In 1983, investor William Sharman, Jr., took an old (1927) Houston flop house called the Auditorium Hotel, did major renovation to it and turned it into a luxury boutique hotel called the Lancaster.
And on the first floor, in addition to the lobby, he built a wonderful gourmet restaurant.
It's name was Charley’s 517.
He had a well-known 40-ish elegant black man, who frequently modeled for the fine clothing store, Sakowitz, as the manager andmaître d’hôtel.
The Lancaster complex was built across from the new Alley Theater and among all of the new theater arts buildings and the events that came to them.
Before he opened and accepted the first guest, the question that he had and the answer for which was extremely important was this:
Who do I hire to manage the hotel?
It has to be someone with not only excellent taste and who presents himself/herself beautifully, but who knows the hospitality industry backwards and forwards and upside down.
His choice was a good one.
Her name was Christa Buggy, and she met all of the requirements.
I thought you might be interested in knowing how Christa audited the room cleaning done by the housekeepers.
Here's how it went.
First, she lowered the top on the commode and then she sat on it with the bathroom door closed, and examined the bathroom from that prospective. She said it was those exact times and exact vantage point that women guests evaluated the cleanliness and appointments of the bathroom.
And then she got up, and raised the seat. She said to me, “Toilet seats have undersides, and frequently the tops are cleaned but the undersides are ignored. They become stained. They need to stay spotlessly clean or immediately replaced if they can’t be”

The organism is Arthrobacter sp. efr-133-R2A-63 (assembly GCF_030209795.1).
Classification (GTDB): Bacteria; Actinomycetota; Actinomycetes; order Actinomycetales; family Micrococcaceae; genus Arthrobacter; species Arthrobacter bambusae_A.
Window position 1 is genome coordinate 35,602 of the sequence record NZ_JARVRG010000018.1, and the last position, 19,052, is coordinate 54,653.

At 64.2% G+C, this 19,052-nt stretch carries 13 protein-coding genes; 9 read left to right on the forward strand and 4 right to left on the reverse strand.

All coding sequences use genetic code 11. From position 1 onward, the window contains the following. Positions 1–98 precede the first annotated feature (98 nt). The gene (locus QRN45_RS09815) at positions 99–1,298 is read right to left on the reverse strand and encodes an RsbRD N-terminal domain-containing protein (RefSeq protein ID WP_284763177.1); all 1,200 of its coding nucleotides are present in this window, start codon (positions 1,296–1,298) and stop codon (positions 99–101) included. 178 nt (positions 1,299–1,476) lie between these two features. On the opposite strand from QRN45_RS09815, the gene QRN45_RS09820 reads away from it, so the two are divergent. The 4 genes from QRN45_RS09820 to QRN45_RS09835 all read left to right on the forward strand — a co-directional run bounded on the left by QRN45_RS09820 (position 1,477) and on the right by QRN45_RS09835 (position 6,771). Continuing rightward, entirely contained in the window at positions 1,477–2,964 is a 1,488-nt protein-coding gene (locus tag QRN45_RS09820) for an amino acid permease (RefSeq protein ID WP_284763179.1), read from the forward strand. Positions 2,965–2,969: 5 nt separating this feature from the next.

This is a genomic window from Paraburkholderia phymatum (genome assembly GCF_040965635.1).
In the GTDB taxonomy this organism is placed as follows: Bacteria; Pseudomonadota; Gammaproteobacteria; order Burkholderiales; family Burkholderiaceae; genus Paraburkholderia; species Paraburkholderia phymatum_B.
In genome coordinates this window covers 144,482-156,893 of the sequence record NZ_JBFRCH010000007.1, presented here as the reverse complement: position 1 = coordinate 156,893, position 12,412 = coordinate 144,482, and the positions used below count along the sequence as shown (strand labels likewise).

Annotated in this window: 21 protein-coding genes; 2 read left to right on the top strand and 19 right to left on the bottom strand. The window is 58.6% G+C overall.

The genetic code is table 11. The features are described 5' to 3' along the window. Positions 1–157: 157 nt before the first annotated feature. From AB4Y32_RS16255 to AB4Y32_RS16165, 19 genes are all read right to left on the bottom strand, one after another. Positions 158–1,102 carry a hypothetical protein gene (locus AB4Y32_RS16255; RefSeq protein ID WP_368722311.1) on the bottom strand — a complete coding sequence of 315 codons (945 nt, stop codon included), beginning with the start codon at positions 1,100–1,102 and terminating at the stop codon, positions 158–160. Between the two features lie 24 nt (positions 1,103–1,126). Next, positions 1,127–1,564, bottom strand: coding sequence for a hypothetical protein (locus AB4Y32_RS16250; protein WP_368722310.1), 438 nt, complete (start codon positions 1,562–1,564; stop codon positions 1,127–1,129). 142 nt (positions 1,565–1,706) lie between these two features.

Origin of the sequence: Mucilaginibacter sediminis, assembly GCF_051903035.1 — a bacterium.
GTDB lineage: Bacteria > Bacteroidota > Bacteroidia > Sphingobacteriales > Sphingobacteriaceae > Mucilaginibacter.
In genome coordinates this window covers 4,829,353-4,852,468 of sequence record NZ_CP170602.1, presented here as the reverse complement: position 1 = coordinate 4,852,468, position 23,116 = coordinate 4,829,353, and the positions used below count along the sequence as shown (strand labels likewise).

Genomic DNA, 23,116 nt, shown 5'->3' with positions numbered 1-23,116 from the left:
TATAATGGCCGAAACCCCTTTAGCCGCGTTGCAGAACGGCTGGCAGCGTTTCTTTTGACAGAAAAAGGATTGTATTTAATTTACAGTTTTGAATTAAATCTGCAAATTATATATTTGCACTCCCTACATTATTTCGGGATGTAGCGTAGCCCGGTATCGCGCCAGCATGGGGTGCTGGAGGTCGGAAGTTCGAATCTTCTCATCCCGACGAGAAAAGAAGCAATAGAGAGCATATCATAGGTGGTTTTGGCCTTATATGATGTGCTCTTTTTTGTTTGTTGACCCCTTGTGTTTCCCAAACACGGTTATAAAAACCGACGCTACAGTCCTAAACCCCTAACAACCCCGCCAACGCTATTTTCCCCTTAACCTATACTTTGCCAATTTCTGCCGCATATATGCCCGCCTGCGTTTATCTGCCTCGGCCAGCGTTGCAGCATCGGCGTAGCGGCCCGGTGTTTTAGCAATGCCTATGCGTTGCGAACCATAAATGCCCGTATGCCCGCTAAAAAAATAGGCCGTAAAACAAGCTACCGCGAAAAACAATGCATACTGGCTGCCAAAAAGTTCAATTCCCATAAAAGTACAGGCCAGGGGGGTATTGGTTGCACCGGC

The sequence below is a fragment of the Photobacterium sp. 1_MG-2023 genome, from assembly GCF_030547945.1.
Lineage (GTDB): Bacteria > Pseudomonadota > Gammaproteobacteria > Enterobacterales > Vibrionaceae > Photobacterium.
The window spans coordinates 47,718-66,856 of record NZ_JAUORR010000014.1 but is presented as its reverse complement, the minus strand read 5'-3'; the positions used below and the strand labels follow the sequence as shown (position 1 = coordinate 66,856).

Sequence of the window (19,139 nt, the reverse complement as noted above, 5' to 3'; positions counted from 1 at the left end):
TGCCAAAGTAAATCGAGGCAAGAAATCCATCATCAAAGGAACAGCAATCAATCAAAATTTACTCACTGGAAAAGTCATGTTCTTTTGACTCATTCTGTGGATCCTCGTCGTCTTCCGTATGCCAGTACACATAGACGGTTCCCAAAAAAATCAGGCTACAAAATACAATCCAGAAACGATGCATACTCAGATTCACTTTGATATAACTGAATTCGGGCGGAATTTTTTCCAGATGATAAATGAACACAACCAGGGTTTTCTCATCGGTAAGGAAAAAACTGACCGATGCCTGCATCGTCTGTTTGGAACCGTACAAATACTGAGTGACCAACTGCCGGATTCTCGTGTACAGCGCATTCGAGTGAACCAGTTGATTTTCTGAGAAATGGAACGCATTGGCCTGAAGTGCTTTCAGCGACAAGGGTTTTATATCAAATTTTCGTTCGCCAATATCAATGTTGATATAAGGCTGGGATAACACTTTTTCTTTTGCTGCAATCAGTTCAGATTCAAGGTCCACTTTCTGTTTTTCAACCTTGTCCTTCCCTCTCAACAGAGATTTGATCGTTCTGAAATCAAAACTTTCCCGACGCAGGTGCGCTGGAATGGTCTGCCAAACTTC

The bed got the next visit.
Next she would lie on top of the bed, try the lights, the TV and see if the clock showed the proper time, all the while looking at the walls and furniture to make sure it showed no signs of wear.
You get the picture.
This is what homeowners should do before and every day after their homes are put on the market.
And then there’s one more thing:
Door bell buttons are frequently cheap builder models, hang cockeyed, and the white button is filthy from never having been cleaned. Replace it. If the homeowner can’t bring themselves to do that, clean the one that’s there and adjust the way it hangs.
Take these tips from Christie Buggey.
It’s a good start for making certain your listings will be presented in their best light.
(Christa Buggey is currently the general manager of another famous boutique hotel, The Tremont House in Galveston's Historic Waterfront-Strand District)
WILLIAM S. CHERRY & NO COMPANY
America’s Wealth Coach